11.          Very little is known about the fate of N-NAs in humans and most of the available information concerns NDMA. The presence of measurable N-NA levels has been reported in blood, gastric juice, urine and milk. The origin of these N-NAs is unknown, and their endogenous formation could not be excluded. In the few studies in which human volunteers were offered meals with known N-NA (NDMA) content, only trace amounts of the ingested dose were recovered in biological fluids, except in the case of ethanol co-administration. This suggests that in humans, ethanol may decrease the hepatic clearance of NDMA, as demonstrated in rodents. The in vivo extrapolation of the in vitro hepatic NDMA intrinsic clearance measured in human liver microsomes resulted in a calculated hepatic extraction ratio of about 90%, which is very similar to that measured in vivo in the rat. Finally, quantitative differences between humans and rats were reported in the ability of the same tissue to biotransform and activate (as measured by DNA-binding) different N-NAs.

12.          Earlier studies performed with human tissue subfractions or tissue cultures have demonstrated the bioactivation of several N-NAs not only by the liver but also by extrahepatic organs and tissues, including oesophagus, colon, bladder, bronchi, pancreatic duct and nasal mucosa. The most common N-NAs found in food (NDMA, NMEA, NDEA, NDPA, NDBA, NMA, NSAR, NMOR, 94 NPIP and NPYR) are mostly biotransformed by CYP2E1 and 2A6, while CYP2B1 and CYP1A1 are involved to a lesser extent. CYP genetic polymorphisms may, at least partly, explain the large interindividual variation in the biotransformation of certain N-NAs observed in in vitro studies.

13.          Most studies on DNA adducts in human tissues do not specifically identify N-NAs as their source. It is also unclear to which extent exposure to N-NAs reflects their endogenous formation or occurs via food/water.


14.          In short-term toxicity studies, NDMA, NDEA, NMOR and NPIP exerted pronounced hepatotoxic effects, reduced body weight gains and the reduced survival of experimental animals.

Genetic Toxicity

15.          The genotoxic properties of the acyclic volatile NDMA, NMEA, NDEA and NDPA have been extensively investigated both in vitro and in vivo. Following metabolic activation, these N-NAs induce gene mutations in both bacteria and mammalian cells in vitro. Mutations have also been observed in the liver of transgenic animals with GC>AT transitions being the main mutational class. These base substitutions are consistent with the well-known miscoding properties of DNA bases alkylated at the O6 position of guanine.

16.          Information on the genotoxicity of the acyclic non-volatile N-NAs is more limited. Induction of mutations in vitro was shown for NDBA while increased levels of DNA breaks in several organs confirmed the in vivo genotoxicity of NDBA.

17.          The cyclic volatile NMOR, NPIP and NPYR were mutagenic both in vitro and in vivo. For all these N-NAs, increased levels of DNA strand breaks were observed in several mouse organs (stomach, colon, liver, lung, kidney and urinary bladder). In addition, the clastogenic potential of NMOR has been demonstrated by its ability to induce micronuclei in the bone marrow cells. The reported in vitro mutagenicity of NPYR has been confirmed in vivo in transgenic rats (increases mainly of AT>GC transitions but also of mutations at G:C base pairs).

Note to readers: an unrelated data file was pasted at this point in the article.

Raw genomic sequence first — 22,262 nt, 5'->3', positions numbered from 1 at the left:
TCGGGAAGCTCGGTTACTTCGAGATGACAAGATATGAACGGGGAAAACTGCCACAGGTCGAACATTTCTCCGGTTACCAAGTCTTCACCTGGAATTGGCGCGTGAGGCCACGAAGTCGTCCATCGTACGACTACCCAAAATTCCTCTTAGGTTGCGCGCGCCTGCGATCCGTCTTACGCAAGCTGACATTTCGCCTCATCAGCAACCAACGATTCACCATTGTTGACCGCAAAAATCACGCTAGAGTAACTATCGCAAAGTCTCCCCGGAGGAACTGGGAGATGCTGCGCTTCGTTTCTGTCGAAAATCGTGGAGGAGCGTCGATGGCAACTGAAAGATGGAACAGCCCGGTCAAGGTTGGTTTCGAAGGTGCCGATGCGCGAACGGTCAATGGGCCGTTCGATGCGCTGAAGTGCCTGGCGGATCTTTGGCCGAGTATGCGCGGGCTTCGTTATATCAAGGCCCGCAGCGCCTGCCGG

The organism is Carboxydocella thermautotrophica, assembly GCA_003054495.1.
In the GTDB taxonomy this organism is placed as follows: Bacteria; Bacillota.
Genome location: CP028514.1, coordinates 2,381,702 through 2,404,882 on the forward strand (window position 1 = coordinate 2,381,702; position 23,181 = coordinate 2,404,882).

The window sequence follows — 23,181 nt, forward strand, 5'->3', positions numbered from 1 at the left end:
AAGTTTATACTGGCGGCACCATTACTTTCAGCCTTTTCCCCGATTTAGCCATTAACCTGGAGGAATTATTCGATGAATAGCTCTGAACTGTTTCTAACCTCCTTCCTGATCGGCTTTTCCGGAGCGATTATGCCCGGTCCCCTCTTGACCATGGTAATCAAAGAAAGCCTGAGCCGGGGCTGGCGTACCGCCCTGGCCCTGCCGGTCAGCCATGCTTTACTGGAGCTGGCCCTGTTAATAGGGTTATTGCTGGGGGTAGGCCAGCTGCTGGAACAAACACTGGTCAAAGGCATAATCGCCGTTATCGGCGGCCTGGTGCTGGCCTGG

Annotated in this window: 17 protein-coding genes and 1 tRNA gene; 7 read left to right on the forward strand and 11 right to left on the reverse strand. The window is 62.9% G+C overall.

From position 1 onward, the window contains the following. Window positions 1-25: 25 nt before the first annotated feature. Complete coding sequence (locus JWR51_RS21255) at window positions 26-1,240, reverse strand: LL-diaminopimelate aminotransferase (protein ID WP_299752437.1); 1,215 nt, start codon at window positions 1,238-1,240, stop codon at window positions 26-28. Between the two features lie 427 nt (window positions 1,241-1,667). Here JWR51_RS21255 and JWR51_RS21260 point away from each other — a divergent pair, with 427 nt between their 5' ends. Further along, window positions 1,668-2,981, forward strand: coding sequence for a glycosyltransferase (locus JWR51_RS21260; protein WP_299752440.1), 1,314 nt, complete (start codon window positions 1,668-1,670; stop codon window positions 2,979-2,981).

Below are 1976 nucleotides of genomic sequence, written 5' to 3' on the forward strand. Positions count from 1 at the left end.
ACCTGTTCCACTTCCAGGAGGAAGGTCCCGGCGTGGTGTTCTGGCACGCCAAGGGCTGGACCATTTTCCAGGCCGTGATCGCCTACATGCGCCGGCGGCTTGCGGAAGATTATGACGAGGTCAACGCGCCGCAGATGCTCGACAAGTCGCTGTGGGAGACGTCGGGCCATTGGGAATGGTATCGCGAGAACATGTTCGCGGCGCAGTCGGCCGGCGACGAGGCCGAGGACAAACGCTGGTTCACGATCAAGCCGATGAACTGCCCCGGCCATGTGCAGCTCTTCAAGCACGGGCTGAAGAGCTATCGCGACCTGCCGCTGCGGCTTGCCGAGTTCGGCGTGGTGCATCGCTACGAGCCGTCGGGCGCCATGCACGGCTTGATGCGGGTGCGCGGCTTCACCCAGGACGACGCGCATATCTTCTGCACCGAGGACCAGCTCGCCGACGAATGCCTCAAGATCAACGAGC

18.          Overall the available data for N-NAs includes:

(i)             evidence of in vitro and in vivo genotoxicity of NDMA, NMEA, NDEA, NDPA, NDBA, N-nitrosodibenzylamine (NDBzA), NMOR, NPIP and NPYR,

(ii)            evidence of genotoxicity limited to in vitro studies for N-nitrosodiisopropylamine (NDIPA), N-nitrosomethylbutylamine (NMBA), NMA, N-nitroso-N-(1-methylacetonyl)-3-methyl-butylamine (NMAMBA), NTHZ, N-nitroso-3-hydroxypyrrolidine (NHPYR), and N-nitroso-2-hydroxymethylthiazolidine (NHMTHZ),

(iii)          indirect evidence (gained by read-across and structure activity relationships (SAR) analyses) that N-nitrosoethylisopropylamine  (NEIPA), N-Nitrosomethylvinylamine (NMVA), N-nitrosodiisobutylamine (NDIBA), N-nitrosoethylaniline (NEA), N-nitroso-N-(1-methylacetonyl)-2-methyl-propylamine (NMAMPA), NSAR and N-nitroso-2-methylthiazolidine (NMTHZ) may exert genotoxic activity,

(iv)          experimental and/or indirect evidence (gained by read-across and SAR analyses) that NPRO, NHPRO, NTCA, NMTCA, N-nitroso-2-hydroxymethyl-thiazolidine-4-carboxylic acid (NHMTCA), N-nitrosooxazolidine-4-carboxylic acid (NOCA), N-nitroso-5-methyloxazolidine-4-carboxylic acid (NMOCA) and N-nitrosopipecolic acid (NPIC) may not exert significant genotoxic activity and,

(v)           insufficient information to conclude on the genotoxic potential of NDPheA.

Long-term toxicity

19.          The acyclic volatile N-NAs NDMA, NMEA, NDEA, NDPA, NDIPA, NEIPA, NMBA and NMVA induced tumour formation in several mammalian species and many different organs, such as liver, pharynx, oesophagus, forestomach, the upper respiratory tract and the lung. In monkeys NDEA and NDPA induced hepatocellular carcinoma (HCC). The acyclic non-volatile N-NAs NDBA, NDIBA, NMA, NMAMBA and NSAR were carcinogenic in many rodent organs/tissues, including liver, the upper and lower respiratory tract, oesophagus and/or forestomach. NDBzA did not induce tumour formation in rodents.